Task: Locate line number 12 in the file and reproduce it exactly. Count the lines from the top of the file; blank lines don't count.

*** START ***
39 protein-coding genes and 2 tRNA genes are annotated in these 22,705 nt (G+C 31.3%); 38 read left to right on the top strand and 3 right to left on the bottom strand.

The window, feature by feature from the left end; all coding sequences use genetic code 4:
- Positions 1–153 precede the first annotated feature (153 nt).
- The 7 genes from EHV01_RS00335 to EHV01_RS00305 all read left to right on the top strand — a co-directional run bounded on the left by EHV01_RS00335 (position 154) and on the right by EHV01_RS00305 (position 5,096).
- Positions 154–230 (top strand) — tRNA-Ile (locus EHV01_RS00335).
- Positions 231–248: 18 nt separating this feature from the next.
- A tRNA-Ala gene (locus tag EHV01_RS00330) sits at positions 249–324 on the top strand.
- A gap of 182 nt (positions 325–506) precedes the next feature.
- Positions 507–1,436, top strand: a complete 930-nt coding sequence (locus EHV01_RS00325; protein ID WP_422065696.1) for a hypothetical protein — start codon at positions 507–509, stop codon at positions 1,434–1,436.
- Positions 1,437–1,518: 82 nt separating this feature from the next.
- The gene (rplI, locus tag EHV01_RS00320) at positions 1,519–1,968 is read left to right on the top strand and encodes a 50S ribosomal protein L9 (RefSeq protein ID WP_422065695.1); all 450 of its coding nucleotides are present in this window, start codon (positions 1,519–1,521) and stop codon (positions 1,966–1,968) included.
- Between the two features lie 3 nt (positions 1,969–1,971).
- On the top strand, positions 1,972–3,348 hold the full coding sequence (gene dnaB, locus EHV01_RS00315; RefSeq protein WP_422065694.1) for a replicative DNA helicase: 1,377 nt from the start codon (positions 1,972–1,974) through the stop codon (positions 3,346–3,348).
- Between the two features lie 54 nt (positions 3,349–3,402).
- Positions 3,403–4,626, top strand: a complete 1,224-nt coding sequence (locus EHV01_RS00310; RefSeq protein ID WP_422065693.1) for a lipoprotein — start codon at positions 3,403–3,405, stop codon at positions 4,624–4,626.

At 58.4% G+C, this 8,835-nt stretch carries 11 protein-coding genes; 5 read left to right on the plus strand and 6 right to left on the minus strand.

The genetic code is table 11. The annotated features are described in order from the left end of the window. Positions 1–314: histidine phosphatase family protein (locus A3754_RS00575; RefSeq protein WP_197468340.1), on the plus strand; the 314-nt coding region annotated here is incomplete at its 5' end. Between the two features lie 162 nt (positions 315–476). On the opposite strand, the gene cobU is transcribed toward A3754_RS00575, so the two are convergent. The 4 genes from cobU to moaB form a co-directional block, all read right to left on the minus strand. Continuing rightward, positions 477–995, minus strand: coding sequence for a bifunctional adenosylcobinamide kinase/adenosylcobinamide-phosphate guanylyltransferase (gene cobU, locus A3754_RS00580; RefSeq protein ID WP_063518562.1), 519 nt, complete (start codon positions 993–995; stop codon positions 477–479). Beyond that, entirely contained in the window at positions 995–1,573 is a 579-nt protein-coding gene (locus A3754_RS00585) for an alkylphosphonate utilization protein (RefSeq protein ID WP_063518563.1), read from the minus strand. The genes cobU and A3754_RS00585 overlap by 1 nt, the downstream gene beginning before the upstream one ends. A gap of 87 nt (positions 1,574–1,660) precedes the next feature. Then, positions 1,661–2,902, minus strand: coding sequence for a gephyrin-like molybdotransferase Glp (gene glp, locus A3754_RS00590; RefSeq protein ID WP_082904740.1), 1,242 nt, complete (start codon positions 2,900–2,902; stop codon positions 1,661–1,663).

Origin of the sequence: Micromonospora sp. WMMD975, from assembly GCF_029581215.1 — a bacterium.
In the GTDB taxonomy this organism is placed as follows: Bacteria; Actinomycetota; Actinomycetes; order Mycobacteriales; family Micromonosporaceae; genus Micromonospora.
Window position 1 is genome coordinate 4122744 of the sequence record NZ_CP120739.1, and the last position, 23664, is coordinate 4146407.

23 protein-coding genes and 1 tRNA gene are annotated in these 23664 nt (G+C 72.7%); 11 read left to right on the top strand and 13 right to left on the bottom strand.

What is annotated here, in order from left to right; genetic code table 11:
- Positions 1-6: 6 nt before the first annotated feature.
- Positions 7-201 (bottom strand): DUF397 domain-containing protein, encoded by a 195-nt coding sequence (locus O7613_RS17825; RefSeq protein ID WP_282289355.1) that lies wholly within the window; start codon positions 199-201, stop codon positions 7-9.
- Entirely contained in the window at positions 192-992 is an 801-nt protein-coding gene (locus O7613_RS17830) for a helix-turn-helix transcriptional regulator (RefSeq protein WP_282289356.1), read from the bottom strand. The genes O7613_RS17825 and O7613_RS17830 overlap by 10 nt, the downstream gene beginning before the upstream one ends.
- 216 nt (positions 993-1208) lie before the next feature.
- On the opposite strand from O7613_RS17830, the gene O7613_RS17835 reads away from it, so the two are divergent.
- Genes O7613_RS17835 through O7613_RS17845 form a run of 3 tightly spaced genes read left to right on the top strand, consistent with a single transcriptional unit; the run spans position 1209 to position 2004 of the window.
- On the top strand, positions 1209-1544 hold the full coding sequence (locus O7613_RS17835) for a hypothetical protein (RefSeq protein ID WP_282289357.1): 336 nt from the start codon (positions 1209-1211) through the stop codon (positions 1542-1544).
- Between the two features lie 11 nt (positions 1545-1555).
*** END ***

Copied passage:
- Between the two features lie 3 nt (positions 1,969–1,971).